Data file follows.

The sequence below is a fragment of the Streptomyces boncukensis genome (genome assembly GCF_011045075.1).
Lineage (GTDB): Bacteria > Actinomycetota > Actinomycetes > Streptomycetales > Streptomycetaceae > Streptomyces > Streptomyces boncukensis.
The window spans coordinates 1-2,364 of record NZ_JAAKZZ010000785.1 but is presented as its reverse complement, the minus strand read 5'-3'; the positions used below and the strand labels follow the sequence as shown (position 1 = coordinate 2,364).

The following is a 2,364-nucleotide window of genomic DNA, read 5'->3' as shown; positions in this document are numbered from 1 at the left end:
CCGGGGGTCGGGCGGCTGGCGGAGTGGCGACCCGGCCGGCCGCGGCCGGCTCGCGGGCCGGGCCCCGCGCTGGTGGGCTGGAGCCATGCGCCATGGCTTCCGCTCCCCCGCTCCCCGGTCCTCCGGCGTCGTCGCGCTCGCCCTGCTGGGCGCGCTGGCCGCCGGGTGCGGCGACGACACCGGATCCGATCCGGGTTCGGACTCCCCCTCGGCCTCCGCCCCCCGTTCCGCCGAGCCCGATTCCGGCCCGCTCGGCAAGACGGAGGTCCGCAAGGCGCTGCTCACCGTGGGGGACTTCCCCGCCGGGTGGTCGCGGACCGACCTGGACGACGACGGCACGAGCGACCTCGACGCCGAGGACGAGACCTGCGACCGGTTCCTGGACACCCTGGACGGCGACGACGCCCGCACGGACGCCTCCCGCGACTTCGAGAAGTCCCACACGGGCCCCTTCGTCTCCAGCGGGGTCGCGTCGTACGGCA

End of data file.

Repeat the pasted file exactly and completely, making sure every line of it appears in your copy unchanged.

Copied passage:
The sequence below is a fragment of the Streptomyces boncukensis genome (genome assembly GCF_011045075.1).
Lineage (GTDB): Bacteria > Actinomycetota > Actinomycetes > Streptomycetales > Streptomycetaceae > Streptomyces > Streptomyces boncukensis.
The window spans coordinates 1-2,364 of record NZ_JAAKZZ010000785.1 but is presented as its reverse complement, the minus strand read 5'-3'; the positions used below and the strand labels follow the sequence as shown (position 1 = coordinate 2,364).

The following is a 2,364-nucleotide window of genomic DNA, read 5'->3' as shown; positions in this document are numbered from 1 at the left end:
CCGGGGGTCGGGCGGCTGGCGGAGTGGCGACCCGGCCGGCCGCGGCCGGCTCGCGGGCCGGGCCCCGCGCTGGTGGGCTGGAGCCATGCGCCATGGCTTCCGCTCCCCCGCTCCCCGGTCCTCCGGCGTCGTCGCGCTCGCCCTGCTGGGCGCGCTGGCCGCCGGGTGCGGCGACGACACCGGATCCGATCCGGGTTCGGACTCCCCCTCGGCCTCCGCCCCCCGTTCCGCCGAGCCCGATTCCGGCCCGCTCGGCAAGACGGAGGTCCGCAAGGCGCTGCTCACCGTGGGGGACTTCCCCGCCGGGTGGTCGCGGACCGACCTGGACGACGACGGCACGAGCGACCTCGACGCCGAGGACGAGACCTGCGACCGGTTCCTGGACACCCTGGACGGCGACGACGCCCGCACGGACGCCTCCCGCGACTTCGAGAAGTCCCACACGGGCCCCTTCGTCTCCAGCGGGGTCGCGTCGTACGGCA